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Income Taxes, Gross Hourly Wages, and the Anatomy of Behavioral Responses: Evidence from a Danish tax reform

Kazuhiko Sumiya () and Jesper Bagger

Discussion papers from Research Institute of Economy, Trade and Industry (RIETI)

Abstract: This paper provides quasi-experimental evidence on the effects of income taxes on gross hourly wages by utilizing administrative data and a tax reform in Denmark. The reform introduced joint taxation to a middle tax bracket, bringing large changes to the tax system facing married couples. Using variation in spousal income for identification, we present non-parametric graphical evidence based on a difference-in-differences design among working married males. First, we find heterogeneous effects across income levels. For low-income workers, taxes have negative and dynamic effects on wages. Their elasticity of wages (with respect to net-of-marginal-tax rates) is close to one. For higher-income workers, the effects are small and static, with an elasticity of approximately 0.2. Second, wages respond to taxes through human capital accumulation and job changes. Finally, with smaller magnitudes than wages, daily hours worked also respond negatively to taxes, which contrasts with the prediction from a standard labor supply-and-demand model.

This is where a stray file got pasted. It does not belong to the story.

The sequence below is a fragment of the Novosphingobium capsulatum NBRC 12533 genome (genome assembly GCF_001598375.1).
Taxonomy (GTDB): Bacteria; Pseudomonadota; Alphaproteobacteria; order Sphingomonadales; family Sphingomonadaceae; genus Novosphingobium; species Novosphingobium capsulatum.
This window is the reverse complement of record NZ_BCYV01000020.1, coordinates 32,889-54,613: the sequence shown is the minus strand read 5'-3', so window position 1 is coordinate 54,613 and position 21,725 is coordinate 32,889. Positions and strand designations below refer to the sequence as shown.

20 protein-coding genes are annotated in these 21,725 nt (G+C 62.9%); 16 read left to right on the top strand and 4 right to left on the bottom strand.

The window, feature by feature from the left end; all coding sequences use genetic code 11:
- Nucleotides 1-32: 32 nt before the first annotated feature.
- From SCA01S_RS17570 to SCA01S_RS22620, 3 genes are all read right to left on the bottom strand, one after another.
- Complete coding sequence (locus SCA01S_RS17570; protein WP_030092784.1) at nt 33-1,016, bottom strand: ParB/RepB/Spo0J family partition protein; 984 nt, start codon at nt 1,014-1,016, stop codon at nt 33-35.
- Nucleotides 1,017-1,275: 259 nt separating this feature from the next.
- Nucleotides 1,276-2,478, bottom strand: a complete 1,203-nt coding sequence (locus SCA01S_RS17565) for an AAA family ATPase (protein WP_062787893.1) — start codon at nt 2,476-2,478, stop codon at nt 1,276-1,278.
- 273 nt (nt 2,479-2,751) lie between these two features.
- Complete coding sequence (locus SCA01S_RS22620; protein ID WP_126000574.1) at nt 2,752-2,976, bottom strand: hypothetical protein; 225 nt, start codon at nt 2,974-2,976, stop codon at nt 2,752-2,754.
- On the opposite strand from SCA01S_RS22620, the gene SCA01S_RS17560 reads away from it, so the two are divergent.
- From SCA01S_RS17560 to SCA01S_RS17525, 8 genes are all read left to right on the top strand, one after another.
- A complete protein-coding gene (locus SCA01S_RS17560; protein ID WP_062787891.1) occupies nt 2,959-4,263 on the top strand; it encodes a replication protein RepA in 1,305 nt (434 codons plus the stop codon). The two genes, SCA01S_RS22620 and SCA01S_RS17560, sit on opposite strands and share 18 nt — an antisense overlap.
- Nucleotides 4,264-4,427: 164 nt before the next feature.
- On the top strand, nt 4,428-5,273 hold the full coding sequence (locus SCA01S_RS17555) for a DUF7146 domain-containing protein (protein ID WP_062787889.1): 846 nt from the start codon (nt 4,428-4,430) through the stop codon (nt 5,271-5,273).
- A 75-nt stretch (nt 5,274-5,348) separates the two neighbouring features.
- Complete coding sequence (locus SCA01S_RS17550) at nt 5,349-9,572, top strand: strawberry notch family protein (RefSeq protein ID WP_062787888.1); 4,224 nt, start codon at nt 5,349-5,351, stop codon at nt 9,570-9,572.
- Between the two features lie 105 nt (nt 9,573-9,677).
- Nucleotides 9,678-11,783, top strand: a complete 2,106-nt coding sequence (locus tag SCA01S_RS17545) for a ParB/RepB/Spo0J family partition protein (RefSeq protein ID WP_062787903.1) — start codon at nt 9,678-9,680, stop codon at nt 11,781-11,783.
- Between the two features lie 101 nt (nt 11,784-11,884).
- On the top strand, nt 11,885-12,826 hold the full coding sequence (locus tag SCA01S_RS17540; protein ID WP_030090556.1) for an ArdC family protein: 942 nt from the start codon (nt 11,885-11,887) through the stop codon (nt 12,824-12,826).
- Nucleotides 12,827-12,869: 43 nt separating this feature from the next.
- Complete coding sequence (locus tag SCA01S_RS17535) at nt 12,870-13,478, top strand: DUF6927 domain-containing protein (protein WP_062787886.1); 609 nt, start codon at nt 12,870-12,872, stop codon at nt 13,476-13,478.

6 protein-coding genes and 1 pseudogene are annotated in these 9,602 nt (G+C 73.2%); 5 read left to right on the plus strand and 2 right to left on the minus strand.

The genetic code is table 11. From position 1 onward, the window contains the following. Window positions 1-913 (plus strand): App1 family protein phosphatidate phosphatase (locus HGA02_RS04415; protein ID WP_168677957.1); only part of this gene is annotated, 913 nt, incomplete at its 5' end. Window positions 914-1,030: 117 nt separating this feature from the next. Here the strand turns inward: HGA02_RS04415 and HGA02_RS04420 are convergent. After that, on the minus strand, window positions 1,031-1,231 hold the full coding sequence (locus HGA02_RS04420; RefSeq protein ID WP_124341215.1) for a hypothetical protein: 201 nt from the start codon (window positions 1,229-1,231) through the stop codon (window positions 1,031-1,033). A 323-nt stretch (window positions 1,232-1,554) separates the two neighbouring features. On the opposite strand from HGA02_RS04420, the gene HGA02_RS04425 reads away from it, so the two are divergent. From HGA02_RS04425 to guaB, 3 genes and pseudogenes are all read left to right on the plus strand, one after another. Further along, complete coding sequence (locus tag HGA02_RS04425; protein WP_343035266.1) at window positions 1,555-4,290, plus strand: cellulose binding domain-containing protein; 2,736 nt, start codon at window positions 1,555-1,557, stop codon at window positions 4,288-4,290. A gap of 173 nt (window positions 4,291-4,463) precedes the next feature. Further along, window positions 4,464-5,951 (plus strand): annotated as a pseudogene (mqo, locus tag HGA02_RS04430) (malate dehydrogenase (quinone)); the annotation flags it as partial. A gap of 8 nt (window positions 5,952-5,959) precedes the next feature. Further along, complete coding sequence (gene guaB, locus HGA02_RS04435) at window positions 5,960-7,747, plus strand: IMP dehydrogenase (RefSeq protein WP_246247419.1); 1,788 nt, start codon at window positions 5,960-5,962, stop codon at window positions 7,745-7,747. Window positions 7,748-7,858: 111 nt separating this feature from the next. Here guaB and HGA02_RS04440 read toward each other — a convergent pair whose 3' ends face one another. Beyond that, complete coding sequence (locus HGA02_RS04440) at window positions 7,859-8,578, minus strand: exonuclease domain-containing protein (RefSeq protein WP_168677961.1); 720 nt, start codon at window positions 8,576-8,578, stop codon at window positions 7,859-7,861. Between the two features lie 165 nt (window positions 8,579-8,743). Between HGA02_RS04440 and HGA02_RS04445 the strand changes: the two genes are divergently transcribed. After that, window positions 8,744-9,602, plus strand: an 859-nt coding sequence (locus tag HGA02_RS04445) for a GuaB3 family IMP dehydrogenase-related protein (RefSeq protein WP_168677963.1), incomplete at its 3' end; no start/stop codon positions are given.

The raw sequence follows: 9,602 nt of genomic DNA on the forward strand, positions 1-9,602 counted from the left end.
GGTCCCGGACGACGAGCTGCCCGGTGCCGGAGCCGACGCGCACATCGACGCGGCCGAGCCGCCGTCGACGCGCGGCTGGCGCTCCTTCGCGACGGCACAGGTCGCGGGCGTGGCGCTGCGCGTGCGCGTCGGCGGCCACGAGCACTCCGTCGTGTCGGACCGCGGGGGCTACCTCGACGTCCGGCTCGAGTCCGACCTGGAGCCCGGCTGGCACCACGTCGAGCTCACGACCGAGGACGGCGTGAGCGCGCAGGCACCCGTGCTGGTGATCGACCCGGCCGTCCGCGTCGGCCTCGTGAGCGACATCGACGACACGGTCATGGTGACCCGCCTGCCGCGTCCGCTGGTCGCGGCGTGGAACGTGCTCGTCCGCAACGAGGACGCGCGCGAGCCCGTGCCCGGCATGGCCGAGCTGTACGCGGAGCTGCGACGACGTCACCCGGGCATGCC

Pages: 46 pages
Date: 2022-08
New Economics Papers: this item is included in nep-lma, nep-pbe and nep-pub
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https://www.rieti.go.jp/jp/publications/dp/22e077.pdf (application/pdf)

Related works:
Working Paper: Income Taxes, Gross Hourly Wages, and the Anatomy of Behavioral Responses: Evidence from a Danish Tax Reform (2022) Downloads
Working Paper: Income Taxes, Gross Hourly Wages, and the Anatomy of Behavioral Responses: Evidence from a Danish Tax Reform (2022) Downloads
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Persistent link: https://EconPapers.repec.org/RePEc:eti:dpaper:22077

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